Online classroom showing a student’s facial analysis. Numbers on bottom right indicate ratings across various engagement metrics.


As the various algorithms become open source and GPU costs eventually coming down, in order to gain an edge in the machine learning era, proprietary data is key. Today, as VIPKID rolls out more education products (lessons for other formats, languages, subjects), it needs to record all students’ learning journeys, so it can possess the most comprehensive learning profile for each child and can derive deep customer insights to offer the most relevant services as these children grow up. On the other hand, to create an operationally learn corporation and support rapid growth without multiplying its sales and services staff, VIPKID needs to adopt AI customer service tools to automate substantial parts of its service responses; it should also deploy sales call analytics tools powered by machine learning to optimize the effectiveness of customer acquisition efforts. Meanwhile, to complement its technology capabilities, VIPKID should formulate the strategy of its corporate development team to focus on adding machine learning capabilities in learning context by acquiring valuable startups.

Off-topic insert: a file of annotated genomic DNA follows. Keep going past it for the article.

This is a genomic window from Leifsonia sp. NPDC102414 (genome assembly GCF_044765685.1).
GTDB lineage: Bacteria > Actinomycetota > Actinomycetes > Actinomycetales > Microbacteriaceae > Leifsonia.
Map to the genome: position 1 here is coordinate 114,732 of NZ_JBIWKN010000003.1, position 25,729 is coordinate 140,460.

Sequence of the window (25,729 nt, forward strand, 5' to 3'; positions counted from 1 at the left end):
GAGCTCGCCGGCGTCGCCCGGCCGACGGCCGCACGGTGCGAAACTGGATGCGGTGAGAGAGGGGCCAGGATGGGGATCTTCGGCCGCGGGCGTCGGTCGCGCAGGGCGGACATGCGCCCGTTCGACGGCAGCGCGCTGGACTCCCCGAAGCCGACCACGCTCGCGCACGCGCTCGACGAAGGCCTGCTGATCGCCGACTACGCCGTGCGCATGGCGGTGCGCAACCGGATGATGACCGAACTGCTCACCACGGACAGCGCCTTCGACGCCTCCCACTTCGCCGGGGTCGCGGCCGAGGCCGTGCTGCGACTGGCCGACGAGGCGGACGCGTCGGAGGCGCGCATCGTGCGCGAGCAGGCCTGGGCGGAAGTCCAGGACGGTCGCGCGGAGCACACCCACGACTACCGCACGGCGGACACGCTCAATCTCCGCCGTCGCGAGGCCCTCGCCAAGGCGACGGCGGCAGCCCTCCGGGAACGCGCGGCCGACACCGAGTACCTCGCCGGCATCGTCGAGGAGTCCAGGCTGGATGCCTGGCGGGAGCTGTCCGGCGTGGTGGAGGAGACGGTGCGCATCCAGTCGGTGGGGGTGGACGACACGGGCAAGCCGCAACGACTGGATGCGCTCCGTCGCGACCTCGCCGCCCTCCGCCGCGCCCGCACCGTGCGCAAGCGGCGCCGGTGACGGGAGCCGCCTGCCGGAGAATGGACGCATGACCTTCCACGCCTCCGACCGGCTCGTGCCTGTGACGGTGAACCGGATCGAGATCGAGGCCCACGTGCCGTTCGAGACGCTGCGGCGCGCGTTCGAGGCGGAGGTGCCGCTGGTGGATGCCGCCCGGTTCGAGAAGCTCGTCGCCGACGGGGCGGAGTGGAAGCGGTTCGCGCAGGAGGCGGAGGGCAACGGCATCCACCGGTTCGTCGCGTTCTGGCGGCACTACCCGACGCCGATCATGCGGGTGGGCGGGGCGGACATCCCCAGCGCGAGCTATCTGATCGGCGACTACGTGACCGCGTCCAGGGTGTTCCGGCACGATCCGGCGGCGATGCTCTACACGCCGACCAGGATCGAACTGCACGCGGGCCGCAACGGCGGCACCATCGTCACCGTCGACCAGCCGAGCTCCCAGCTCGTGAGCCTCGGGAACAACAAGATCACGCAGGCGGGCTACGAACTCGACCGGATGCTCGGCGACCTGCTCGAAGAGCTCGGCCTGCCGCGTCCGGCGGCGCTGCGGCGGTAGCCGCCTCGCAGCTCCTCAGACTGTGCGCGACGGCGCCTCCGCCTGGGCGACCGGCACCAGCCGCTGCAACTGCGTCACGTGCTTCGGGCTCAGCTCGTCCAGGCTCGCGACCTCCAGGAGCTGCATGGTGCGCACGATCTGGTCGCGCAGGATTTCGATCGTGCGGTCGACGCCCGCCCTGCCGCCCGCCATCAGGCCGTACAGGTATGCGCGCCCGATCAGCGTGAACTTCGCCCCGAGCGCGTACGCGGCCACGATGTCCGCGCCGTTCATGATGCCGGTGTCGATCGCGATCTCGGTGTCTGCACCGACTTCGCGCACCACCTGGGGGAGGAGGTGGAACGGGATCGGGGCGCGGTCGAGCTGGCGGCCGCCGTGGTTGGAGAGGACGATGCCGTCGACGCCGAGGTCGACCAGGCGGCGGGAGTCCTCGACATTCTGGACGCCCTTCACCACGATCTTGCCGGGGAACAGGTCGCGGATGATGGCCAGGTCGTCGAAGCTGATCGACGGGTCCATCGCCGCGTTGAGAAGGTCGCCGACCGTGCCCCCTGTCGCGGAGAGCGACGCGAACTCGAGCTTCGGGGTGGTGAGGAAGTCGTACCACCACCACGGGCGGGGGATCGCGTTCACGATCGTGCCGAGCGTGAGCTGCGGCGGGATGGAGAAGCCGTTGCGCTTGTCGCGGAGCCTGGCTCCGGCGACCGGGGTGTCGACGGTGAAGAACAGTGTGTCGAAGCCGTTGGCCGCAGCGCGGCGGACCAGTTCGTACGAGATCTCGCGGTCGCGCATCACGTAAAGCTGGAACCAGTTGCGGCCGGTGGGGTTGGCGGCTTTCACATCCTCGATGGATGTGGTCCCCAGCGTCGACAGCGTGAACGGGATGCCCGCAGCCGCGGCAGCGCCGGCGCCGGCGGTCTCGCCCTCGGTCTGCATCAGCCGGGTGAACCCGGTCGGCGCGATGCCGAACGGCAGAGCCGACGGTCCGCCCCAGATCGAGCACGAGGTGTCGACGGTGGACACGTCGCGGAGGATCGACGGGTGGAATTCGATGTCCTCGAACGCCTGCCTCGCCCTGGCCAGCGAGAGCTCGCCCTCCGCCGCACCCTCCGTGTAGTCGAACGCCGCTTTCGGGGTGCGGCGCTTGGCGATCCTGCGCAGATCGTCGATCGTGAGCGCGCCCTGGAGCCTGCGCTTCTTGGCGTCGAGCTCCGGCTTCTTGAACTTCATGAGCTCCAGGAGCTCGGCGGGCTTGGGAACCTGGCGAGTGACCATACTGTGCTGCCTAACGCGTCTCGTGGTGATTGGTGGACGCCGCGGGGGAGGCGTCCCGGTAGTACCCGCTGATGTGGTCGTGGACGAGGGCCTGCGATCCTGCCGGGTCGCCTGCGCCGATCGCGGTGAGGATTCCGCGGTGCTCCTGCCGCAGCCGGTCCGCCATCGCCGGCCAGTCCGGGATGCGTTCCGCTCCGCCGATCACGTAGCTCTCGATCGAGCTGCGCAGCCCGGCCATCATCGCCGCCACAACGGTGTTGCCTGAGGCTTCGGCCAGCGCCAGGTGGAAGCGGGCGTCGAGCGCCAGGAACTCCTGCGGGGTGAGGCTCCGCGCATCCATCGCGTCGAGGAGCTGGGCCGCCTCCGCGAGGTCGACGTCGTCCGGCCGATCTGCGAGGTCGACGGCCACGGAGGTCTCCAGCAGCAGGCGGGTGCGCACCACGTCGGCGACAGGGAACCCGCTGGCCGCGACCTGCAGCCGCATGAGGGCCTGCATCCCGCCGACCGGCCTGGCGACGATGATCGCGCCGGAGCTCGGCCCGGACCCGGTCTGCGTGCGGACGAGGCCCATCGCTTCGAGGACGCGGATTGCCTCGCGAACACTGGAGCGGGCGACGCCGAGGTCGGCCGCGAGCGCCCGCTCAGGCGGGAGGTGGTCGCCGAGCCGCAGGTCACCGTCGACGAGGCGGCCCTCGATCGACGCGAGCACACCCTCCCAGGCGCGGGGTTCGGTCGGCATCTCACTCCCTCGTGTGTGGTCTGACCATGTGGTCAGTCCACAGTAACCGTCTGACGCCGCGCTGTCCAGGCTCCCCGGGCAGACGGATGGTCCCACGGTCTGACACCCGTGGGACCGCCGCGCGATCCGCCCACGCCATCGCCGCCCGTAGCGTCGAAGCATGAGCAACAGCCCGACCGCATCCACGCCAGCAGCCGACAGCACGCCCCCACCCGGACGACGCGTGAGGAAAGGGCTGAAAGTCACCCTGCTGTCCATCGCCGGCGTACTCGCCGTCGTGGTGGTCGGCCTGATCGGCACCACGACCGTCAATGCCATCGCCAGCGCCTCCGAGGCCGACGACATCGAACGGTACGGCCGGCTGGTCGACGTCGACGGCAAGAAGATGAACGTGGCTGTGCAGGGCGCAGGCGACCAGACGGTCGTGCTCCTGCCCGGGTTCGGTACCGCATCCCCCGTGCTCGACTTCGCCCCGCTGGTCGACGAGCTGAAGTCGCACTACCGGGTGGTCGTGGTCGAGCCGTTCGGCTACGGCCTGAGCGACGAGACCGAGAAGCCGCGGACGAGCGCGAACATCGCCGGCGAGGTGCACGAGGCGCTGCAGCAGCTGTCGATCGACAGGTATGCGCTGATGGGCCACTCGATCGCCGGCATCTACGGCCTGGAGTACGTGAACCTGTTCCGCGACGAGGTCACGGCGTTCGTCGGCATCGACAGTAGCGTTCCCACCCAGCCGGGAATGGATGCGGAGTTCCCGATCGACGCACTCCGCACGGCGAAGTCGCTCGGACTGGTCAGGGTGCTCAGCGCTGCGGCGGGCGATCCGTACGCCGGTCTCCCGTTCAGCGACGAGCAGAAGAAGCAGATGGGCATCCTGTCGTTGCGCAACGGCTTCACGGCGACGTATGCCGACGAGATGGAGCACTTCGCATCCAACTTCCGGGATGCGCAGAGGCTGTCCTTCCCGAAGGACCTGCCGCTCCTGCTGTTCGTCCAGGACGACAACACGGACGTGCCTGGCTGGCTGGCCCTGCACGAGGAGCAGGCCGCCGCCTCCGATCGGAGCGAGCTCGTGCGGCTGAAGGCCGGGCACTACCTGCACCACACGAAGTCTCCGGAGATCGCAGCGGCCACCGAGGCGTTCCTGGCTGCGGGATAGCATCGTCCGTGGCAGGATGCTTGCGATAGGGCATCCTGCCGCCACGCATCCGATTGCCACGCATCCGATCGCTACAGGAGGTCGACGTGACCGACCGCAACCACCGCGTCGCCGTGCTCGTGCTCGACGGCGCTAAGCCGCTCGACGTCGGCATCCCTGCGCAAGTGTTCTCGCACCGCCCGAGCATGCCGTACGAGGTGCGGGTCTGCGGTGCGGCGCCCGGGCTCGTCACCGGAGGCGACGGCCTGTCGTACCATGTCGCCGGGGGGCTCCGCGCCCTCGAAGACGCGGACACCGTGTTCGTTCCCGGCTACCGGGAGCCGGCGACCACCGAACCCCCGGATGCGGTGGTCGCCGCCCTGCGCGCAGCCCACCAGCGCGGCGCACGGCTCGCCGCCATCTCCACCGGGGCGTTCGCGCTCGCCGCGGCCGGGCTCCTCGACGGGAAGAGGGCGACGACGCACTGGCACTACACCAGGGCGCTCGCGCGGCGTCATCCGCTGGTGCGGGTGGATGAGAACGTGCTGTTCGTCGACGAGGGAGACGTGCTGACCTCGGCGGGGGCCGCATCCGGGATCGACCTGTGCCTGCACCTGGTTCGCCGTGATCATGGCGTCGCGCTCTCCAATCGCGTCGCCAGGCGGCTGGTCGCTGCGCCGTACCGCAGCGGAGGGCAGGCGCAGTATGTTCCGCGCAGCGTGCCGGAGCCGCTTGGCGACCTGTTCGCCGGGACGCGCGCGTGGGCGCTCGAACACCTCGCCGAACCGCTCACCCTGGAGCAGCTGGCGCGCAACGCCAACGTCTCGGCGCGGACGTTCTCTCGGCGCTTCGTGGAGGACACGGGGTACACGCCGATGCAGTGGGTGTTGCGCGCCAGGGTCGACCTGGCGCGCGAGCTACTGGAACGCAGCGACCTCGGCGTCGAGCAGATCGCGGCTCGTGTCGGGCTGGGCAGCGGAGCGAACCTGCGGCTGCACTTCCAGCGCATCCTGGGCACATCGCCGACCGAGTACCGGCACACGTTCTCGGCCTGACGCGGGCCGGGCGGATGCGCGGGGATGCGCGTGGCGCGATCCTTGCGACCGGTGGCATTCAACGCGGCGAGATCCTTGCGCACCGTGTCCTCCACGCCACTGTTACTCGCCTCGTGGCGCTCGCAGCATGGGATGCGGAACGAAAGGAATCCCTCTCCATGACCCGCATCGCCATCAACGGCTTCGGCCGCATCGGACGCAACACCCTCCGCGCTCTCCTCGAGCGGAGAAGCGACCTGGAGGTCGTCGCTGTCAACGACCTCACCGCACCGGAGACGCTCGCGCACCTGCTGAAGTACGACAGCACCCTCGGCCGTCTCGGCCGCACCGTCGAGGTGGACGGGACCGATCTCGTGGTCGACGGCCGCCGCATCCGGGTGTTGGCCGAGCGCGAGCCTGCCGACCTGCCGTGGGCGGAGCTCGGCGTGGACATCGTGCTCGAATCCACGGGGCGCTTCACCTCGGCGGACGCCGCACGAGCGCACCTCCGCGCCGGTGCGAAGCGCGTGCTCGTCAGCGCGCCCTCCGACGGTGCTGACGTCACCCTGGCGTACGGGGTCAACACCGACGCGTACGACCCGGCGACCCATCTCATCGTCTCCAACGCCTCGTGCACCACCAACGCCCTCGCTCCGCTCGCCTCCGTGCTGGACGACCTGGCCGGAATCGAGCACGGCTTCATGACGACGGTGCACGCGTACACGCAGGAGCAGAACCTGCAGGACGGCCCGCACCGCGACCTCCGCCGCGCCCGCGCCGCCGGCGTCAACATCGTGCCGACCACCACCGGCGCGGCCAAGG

Looking Ahead